Whiteside’s inflated view of himself is seconded by many of his hangers-on in the show business, newspaper, literary and political worlds. Even Winston Churchill calls to wish him well, causing Mrs. Stanley to gush “Winston Churchill – on our telephone!” But even his most committed fans joke about his influence. A line in a newspaper article about his accident reads “Christmas may be postponed this year!”

Once hunkered down in his new digs, Whiteside refers to the Stanley home as a “moldy mortuary” and the elegant library he will be working in as a “drafty sewer.” The joke here is that this home is actually a lush mansion, as Mr. Stanley runs a successful munitions factory. Whiteside cordons off parts of the house for his own use and demands that the family members come and go by the back entrance. All of this serves the purpose of making his gradual warming more tantalizing, and for this reason THE MAN WHO CAME TO DINNER is set during a particularly nasty and frigid mid-western winter. When Whiteside is drawn into the lives of aspiring photographer Richard and love-sick June and her beau Sandy (Charles Drake) the setting is the plush living room next to an inviting fireplace and its cozy, comfortable fire. This imagery is offset by the depiction of a world seemingly cloaked in ice. Whiteside’s close friend – visiting actress Lorraine Sheldon (Ann Sheridan) – even covers herself with “ice” (read that jewelry) and sports a snowflake broach. She is in town – at the behest of Whiteside – to foil Maggie’s intention of marrying hunky newspaperman and playwright Bert Jefferson (Richard Travis). It seems Maggie has plans to abandon her old boss and dedicate herself to her new husband, if she can snag him. Lorraine’s mission is to preoccupy Bert with plans to produce his new play and keep his mind off of Maggie.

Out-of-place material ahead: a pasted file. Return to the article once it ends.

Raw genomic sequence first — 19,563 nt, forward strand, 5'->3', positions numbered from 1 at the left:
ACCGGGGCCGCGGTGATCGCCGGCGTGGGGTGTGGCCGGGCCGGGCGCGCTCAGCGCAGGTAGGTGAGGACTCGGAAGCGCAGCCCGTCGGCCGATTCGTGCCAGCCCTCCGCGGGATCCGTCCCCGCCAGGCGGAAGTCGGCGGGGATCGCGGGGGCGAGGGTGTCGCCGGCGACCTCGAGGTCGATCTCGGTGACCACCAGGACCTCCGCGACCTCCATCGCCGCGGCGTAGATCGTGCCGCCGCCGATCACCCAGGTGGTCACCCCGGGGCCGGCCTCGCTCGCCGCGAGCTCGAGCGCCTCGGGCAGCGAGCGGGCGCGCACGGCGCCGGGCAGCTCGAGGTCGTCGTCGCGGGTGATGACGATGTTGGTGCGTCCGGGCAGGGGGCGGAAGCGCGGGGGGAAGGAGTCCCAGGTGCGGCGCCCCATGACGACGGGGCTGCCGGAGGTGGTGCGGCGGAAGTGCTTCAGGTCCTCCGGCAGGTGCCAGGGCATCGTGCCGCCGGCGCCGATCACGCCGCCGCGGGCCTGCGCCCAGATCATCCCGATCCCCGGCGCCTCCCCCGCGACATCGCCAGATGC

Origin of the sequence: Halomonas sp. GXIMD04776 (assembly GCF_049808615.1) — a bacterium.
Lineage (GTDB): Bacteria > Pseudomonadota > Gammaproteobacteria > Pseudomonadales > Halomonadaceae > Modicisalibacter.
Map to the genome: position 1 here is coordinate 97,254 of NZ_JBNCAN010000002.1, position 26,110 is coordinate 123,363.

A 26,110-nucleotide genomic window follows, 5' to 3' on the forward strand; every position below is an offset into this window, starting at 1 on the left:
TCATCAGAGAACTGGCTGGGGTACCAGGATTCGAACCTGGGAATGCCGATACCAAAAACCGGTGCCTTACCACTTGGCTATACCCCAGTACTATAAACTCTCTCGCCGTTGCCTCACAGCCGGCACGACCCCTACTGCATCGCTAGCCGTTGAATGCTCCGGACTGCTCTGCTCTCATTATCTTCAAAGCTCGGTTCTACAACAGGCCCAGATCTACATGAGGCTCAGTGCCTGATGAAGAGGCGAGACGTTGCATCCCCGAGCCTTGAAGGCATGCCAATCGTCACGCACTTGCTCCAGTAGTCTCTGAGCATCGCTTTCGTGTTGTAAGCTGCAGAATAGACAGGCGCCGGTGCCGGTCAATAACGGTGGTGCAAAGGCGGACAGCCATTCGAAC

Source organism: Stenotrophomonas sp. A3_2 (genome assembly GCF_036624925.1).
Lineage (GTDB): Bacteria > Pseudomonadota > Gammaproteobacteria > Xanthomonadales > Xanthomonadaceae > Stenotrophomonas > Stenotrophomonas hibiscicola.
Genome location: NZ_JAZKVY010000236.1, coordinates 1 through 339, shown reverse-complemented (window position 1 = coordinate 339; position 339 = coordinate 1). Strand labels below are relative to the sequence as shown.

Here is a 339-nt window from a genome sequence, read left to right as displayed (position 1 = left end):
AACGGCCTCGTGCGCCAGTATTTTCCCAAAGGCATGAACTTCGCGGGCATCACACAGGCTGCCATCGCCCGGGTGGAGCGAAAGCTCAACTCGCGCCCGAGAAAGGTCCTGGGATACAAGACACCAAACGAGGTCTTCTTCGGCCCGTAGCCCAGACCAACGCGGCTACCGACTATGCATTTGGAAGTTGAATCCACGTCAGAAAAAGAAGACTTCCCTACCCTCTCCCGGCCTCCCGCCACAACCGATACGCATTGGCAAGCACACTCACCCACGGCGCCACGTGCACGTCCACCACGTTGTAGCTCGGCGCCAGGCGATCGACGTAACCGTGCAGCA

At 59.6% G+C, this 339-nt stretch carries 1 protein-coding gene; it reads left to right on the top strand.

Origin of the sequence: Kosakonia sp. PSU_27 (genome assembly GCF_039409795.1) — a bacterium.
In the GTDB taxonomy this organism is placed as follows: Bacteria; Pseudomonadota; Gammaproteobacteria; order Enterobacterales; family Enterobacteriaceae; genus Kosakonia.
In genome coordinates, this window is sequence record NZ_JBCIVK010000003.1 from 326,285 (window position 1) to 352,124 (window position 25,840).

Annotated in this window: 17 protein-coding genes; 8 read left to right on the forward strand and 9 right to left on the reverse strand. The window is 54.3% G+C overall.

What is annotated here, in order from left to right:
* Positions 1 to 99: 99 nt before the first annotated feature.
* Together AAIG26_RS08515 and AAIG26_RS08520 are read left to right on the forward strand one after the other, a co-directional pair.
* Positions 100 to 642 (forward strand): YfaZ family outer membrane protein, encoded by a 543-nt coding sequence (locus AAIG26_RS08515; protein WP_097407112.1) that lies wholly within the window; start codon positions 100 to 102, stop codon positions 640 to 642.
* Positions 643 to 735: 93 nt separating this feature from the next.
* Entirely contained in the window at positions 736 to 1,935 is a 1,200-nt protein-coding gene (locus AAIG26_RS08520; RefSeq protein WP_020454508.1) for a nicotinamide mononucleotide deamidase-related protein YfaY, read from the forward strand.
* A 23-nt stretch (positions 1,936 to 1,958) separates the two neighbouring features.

For all its humor, the film contains a remarkably dark view of marriage: When Bert takes Maggie to the Railway Express Agency to pick up a yuletide gift he has purchased for her, there is an unusual conversation with the man at the mail center. He is gifting his wife with a pipe this Holiday season. Says Bert: “That’s not very sensible.” The man replies, “It’s as sensible as the vacuum cleaner she’s giving me!” There is more of this cynicism, as it happens that Bert’s gift is a charm bracelet made up of previously sold trinkets and engraved with the sentiments of long forgotten lovers from the past. These begin well enough with “a fair lady” but end on what Maggie and Bert agree is a pretty grim note: “iron bars a cage.” Eventually this dark view extends to all family life, including a macabre aside involving Ernest’s crazy sister Harriet (Ruth Vivian) who, it turns out, murdered her parents with an ax a quarter of a century earlier.